• Difficulty walking, which may cause falls
  • Decreased sensitivity to pain, heat and cold
  • Loss of bowel or bladder function
  • Paralysis that may occur in varying degrees and in different parts of the body, depending on which nerves are compressed
  • Scoliosis or other spinal deformity resulting from a large but benign tumor

Diagnosis

A thorough medical examination with emphasis on back pain and neurological deficits is the first step. Radiological tests are required for an accurate and positive diagnosis.

  • X-ray: Application of radiation to produce a film or picture of a part of the body can show the structure of the vertebrae and the outline of the joints. X-rays of the spine are obtained to search for other potential causes of pain, i.e. tumors, infections, fractures, etc. X-rays are not very reliable in diagnosing tumors.
  • Computed tomography scan (CT or CAT scan): A diagnostic image created after a computer reads x-rays; can show the shape and size of the spinal canal, its contents, and the structures around it. Very good at visualizing bony structures.
  • Magnetic resonance imaging (MRI): A diagnostic test that produces three-dimensional images of body structures using powerful magnets and computer technology; can show the spinal cord, nerve roots, and surrounding areas, as well as enlargement, degeneration, and tumors.

After radiological confirmation of the tumor, the only way to determine whether the tumor is benign or malignant is to examine a small tissue sample (biopsy) under a microscope. If the tumor is malignant, biopsy also helps determine the cancer's type, which provides information that helps determine treatment options.

Staging classifies neoplasms (abnormal tissue) according to the extent of the tumor, assessing bony, soft tissue, and spinal canal involvement. A whole body scan utilizing nuclear technology may be ordered, as well as a CT scan of the lungs and abdomen for staging purposes. The above findings and results from laboratory tests are compared to the patient's symptoms to confirm diagnosis.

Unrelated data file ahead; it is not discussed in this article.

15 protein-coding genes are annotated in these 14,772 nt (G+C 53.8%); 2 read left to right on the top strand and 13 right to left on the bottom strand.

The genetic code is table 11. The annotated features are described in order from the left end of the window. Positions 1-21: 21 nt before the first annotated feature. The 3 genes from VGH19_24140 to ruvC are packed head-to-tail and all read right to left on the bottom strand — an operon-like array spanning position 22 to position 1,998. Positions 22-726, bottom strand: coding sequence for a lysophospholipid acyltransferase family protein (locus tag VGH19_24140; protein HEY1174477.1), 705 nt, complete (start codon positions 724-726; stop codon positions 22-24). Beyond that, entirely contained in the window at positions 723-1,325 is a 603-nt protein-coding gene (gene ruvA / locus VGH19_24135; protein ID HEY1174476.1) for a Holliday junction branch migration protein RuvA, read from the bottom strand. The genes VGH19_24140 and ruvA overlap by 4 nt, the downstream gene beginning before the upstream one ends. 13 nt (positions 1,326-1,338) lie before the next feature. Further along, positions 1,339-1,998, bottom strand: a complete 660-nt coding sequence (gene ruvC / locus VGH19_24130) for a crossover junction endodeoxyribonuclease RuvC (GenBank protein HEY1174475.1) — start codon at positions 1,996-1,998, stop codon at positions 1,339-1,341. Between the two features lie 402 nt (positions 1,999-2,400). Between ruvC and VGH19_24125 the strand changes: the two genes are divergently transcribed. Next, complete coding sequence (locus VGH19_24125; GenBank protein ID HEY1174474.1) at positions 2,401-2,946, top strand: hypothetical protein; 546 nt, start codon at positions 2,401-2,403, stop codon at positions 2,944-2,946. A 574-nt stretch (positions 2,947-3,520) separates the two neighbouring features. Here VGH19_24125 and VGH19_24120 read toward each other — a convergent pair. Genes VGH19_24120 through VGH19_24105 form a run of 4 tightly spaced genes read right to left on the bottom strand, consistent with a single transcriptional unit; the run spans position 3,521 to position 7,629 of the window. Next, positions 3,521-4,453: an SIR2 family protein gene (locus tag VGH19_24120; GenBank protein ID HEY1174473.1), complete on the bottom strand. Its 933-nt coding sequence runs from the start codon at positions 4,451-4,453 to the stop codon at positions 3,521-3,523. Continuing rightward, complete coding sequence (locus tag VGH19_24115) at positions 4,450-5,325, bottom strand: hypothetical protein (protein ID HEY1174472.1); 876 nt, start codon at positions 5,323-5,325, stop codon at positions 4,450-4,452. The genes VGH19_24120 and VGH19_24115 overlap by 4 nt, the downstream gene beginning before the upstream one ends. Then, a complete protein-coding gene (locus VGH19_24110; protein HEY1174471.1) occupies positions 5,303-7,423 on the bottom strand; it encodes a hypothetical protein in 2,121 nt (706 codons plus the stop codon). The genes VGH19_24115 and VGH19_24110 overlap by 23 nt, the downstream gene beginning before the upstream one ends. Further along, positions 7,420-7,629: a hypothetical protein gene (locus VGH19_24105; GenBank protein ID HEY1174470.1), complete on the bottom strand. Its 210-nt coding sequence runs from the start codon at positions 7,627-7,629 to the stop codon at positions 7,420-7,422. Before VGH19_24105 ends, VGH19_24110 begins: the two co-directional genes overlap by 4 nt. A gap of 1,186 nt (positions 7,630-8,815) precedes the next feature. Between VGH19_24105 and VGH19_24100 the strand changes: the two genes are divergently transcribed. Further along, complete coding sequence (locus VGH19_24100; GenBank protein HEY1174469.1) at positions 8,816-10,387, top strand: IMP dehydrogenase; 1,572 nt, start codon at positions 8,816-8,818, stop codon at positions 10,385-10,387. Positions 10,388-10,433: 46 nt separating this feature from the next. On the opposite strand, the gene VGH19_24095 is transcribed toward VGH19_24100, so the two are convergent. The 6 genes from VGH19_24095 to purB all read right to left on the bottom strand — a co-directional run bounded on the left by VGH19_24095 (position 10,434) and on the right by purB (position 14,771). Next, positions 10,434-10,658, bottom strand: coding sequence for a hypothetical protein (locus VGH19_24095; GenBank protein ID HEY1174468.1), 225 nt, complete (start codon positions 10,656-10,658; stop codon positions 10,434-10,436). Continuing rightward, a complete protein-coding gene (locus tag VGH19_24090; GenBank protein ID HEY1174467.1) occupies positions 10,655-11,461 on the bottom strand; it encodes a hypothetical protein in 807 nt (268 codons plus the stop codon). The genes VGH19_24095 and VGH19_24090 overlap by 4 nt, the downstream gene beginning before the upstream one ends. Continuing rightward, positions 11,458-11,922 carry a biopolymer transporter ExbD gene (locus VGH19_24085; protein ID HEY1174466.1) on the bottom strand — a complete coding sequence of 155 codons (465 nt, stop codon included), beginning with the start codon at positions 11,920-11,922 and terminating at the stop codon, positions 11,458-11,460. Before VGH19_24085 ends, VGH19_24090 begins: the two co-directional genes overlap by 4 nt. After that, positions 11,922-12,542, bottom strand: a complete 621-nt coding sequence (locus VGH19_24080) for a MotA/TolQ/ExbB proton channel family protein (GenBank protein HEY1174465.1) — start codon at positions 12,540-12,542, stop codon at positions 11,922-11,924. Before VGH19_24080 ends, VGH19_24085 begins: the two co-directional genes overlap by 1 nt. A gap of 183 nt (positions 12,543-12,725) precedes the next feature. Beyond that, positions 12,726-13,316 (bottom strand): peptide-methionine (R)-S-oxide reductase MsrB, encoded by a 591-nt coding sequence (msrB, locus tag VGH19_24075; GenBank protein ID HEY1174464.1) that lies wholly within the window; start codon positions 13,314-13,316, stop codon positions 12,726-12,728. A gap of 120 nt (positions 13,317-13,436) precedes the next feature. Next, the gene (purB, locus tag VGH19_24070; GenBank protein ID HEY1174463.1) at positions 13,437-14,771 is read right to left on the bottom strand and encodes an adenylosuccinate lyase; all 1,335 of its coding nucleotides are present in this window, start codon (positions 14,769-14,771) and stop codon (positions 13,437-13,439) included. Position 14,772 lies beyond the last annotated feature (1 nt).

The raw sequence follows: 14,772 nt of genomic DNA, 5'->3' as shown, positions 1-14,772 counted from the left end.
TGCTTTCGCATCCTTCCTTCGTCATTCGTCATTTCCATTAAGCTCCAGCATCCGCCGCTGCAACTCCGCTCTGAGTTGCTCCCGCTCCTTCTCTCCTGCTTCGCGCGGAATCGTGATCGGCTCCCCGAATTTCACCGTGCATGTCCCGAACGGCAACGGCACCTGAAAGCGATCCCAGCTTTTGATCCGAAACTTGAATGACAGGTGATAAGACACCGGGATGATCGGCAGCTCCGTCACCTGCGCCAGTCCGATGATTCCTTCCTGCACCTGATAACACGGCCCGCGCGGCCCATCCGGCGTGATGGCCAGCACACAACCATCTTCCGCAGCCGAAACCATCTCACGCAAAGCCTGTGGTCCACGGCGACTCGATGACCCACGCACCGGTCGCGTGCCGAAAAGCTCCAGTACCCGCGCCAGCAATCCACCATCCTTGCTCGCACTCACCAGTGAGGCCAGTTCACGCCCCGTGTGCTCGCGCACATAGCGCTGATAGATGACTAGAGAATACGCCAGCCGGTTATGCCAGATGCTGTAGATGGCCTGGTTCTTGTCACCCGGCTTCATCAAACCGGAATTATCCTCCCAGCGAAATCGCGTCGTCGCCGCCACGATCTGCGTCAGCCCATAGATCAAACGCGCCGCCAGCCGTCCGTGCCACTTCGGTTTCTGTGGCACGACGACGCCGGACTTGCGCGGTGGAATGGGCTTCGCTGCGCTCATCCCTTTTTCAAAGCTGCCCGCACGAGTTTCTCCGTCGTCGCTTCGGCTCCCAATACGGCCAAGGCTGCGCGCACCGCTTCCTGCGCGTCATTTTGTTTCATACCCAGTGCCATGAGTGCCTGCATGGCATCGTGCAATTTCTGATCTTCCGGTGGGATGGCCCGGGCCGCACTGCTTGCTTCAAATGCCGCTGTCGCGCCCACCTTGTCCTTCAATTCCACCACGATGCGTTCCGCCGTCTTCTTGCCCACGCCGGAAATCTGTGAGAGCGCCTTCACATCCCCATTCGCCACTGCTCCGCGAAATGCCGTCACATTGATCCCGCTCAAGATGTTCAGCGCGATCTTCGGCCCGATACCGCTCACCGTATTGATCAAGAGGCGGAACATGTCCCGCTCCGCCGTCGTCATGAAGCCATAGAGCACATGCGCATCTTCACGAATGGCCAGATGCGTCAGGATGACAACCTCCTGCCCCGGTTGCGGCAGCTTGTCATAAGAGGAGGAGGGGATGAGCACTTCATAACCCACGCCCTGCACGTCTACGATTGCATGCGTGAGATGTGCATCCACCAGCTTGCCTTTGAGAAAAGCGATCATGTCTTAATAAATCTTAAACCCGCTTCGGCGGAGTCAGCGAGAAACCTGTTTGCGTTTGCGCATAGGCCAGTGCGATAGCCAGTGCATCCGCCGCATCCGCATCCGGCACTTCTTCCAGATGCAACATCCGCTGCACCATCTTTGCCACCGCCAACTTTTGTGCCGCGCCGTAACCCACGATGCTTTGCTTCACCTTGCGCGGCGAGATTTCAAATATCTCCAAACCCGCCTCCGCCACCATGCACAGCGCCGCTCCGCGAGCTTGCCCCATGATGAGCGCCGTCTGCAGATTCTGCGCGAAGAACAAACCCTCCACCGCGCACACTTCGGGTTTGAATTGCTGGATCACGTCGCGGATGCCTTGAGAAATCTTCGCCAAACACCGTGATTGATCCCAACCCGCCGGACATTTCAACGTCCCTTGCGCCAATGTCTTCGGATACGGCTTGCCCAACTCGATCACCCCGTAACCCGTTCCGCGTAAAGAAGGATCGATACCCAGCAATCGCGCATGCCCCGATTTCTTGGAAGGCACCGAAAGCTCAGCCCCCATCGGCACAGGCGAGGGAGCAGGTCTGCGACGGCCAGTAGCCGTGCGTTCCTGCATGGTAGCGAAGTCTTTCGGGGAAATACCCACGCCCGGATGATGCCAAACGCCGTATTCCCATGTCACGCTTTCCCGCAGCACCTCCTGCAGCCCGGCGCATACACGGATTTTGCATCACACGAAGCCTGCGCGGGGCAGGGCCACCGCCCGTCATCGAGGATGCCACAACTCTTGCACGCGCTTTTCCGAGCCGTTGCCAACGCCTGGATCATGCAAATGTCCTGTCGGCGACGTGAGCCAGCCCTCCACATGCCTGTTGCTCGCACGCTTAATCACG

Treatment

Nonsurgical treatment

Nonsurgical treatment options include observation, chemotherapy, and radiation therapy. Tumors that are asymptomatic or mildly symptomatic and do not appear to be changing/progressing, may be observed and monitored with regular MRIs. Some tumors respond well to chemotherapy and others to radiation therapy. However, there are specific types of metastatic tumors that are inherently radioresistant (i.e. gastrointestinal tract and kidney), and in those cases, surgery may be the only viable treatment option.

Surgery

Indications for surgery vary depending on the type of tumor. Primary spinal tumors may be removed through complete en bloc resection for a possible cure. In patients with metastatic tumors, treatment is primarily palliative, with the goal of restoring or preserving neurological function, stabilizing the spine, and alleviating pain. Generally, surgery is only considered as an option for patients with metastases when they are expected to live 12 weeks or longer and the tumor is resistant to radiation or chemotherapy. Indications for surgery include intractable pain, spinal cord compression, and the need for stabilization of impending pathological fractures.

In cases in which surgical resection is possible, preoperative embolization may be used to enable an easier resection. This procedure involves the insertion of a catheter or tube, through an artery in the groin. The catheter is guided up through the blood vessels to the site of the tumor, where it delivers a liquid embolic agent similar to glue, which blocks the vessels that feed the tumor. When the blood vessels that feed the tumor are blocked off, bleeding can often be controlled better during surgery, helping to decrease some of the risks.

The posterior approach allows for the identification of the dura and exposure of the nerve roots. Multiple levels can be decompressed epidurally, and a posterior multilevel segmental fixation can be performed. The anterior approach is excellent for decompressing ventral tumors and effectively reconstructing the anterior column. This approach also allows placement of short-segment fixation devices. Thoracic and lumbar spinal tumors that affect both the anterior and posterior vertebral columns are a challenge to resect completely. Traditionally, a posterior (back) approach followed by a separately staged anterior (front) approach has been utilized surgically to treat these complex lesions.

Recovery